All dogs have a need to chew that lasts far beyond their teething stage. Chew toys are great for dental hygiene and chewing can be a great outlet for any pent-up energy in our dogs, including anxiety or frustration. When choosing chew toys, it’s very important to consider the strength and material the toy is made from, as well as the strength of our individual dog’s jaws. Providing toys with a variety of textures will help to satisfy the urge to chew and can help keep precious possessions and furniture from being chomped!
Westies can be strong chewers so hardy materials are a must but avoid anything too hard or brittle. Toys should have a little bit of give to prevent cracked teeth and should be large enough that it can’t be accidentally swallowed, but small enough to fit comfortably in your dog’s mouth. Preferences vary between dogs so offering a variety can help narrow down the kind that your dog prefers.
Some dogs enjoy chewing on hard rubber while others favour softer fabric toys. Take care to supervise your dog when they’re chewing and be mindful of squeakers or other small parts that could be swallowed. Removing a toy when you spot signs of damage can help keep your dog safe.
Soft toys are often given a special place in our dogs’ hearts… or totally destroyed! Either way, they can provide a lot of enjoyment for your Westie. Some dogs like to carry around and snuggle with a soft toy, while others immensely enjoy tearing them to pieces. Make sure to use only soft toys designed specifically for dogs to ensure they are safe and monitor any chewing or destruction so you can remove any items that could become a choking hazard. If you have a toy-destroyer in the house, opt for specifically designed ‘tough’ toys which can withstand more chewing, such as the Beco ‘Rough and Tough’ range, or the Outward Hound ‘Invincibles’ collection.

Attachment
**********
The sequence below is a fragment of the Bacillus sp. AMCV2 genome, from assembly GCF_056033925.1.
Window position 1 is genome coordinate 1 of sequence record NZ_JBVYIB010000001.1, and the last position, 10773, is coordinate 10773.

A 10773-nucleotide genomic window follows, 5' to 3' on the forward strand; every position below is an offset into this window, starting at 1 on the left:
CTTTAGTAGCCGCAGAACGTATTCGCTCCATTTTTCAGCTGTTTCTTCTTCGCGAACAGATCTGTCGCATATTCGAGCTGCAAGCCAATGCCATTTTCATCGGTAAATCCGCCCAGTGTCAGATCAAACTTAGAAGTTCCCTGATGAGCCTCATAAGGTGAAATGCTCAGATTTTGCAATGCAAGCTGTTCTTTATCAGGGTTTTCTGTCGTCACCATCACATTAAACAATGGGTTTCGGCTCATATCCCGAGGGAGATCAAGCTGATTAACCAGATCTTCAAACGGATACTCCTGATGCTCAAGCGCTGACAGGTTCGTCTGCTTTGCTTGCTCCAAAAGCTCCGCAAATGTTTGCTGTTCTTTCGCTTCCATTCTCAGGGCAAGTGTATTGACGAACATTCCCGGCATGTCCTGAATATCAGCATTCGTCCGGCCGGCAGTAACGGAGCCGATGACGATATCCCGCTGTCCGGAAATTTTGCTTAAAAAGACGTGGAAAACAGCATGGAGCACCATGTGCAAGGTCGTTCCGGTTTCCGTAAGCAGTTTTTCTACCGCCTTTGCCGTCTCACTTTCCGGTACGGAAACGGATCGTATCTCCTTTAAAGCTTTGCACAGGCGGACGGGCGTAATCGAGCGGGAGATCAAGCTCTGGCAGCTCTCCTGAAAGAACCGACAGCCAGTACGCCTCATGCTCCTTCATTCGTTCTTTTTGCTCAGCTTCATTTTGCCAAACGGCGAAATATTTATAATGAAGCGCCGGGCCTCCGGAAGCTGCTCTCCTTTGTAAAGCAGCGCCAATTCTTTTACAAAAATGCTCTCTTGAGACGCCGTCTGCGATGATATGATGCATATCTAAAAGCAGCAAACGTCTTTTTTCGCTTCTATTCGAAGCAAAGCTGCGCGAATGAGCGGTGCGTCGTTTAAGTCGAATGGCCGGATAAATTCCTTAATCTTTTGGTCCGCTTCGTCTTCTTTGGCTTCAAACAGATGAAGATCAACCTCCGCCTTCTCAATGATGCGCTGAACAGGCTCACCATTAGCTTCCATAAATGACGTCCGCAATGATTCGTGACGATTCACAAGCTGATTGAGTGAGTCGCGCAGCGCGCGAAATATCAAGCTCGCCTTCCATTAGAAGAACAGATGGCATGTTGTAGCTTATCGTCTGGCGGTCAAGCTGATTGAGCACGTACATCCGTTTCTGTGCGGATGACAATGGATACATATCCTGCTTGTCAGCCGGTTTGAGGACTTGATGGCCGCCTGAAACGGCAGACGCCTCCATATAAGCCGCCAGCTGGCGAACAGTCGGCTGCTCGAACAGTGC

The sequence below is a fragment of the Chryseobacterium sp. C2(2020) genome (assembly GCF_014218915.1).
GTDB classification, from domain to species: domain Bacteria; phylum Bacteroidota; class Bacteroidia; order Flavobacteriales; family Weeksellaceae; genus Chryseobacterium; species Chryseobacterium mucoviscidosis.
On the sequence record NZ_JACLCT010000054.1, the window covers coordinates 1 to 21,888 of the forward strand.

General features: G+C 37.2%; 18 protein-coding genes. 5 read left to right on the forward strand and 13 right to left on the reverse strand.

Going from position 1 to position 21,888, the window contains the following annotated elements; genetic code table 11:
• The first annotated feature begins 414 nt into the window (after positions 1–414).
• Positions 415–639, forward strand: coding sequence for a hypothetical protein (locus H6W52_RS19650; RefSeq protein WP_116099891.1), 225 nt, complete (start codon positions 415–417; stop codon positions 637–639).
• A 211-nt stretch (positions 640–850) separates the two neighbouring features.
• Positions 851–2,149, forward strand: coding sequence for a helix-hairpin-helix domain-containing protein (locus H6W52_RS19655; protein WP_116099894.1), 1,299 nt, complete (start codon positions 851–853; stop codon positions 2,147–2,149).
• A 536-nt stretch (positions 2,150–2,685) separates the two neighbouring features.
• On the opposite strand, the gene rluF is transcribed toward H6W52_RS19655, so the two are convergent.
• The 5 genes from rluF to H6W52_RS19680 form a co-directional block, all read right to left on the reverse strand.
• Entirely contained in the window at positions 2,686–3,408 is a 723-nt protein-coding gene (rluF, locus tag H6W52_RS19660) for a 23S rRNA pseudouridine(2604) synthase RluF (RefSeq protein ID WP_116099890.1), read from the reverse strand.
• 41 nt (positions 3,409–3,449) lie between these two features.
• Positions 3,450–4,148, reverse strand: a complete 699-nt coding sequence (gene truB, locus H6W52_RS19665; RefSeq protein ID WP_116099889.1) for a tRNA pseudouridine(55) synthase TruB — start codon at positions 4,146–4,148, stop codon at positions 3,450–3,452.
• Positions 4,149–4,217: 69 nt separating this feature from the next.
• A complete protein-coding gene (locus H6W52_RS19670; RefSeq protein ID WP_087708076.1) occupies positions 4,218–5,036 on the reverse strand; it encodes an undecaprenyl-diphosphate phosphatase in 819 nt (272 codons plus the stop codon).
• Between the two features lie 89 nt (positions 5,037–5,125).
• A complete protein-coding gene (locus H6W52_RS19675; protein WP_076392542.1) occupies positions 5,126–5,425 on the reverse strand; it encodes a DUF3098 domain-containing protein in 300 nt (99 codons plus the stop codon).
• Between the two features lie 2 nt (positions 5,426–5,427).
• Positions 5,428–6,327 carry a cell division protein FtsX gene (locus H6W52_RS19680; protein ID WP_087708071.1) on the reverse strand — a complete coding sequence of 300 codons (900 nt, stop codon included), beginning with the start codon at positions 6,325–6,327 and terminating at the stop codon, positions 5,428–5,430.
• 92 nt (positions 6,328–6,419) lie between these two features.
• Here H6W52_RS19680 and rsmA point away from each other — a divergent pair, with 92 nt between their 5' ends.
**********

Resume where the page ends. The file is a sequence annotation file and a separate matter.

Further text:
Last but not least… Food dispensing or puzzle toys are a great way to keep your dog occupied when you’re not able to interact with them. They encourage our dogs to use their brains and natural sniffing and licking instincts to get at the food which offers great mental stimulation. Examples include classic KONG rubber toys which can be stuffed with a range of food types, Nina Ottosson puzzle feeders and JW Hol-ee Roller fillable balls.
Make sure to choose a toy that is of an appropriate size for your Westie, as well as considering the difficulty of the puzzle you’re giving them – start them off with the easier games and work up to the more advanced puzzles as they get the hang of it.
As Westies often love to dig, Snufflemats can be very popular, allowing them to sniff and dig out the treats hidden among the strips of fabric and satisfying this drive, reducing the chance of them digging up the garden!
Variety is the spice of life – it can be a good idea to have your dog’s toys on a rotation, so they don’t get bored of them all. Swapping out their toys for a different set every few weeks can help to keep their interest – research has shown a strong preference amongst dogs for new objects over familiar ones (Kaulfuss & Mills, 2008) meaning that stashing some toys away for a few weeks can help make them much more interesting when you bring them out again. Ensure you regularly inspect their toys for signs of damage and supervise your dog for safety when they’re chewing or if they have a penchant for tearing their toys apart.
Jessica Barber is the owner of Follow My Lead Training. For more information, visit: www.followmyleadtraining.co.uk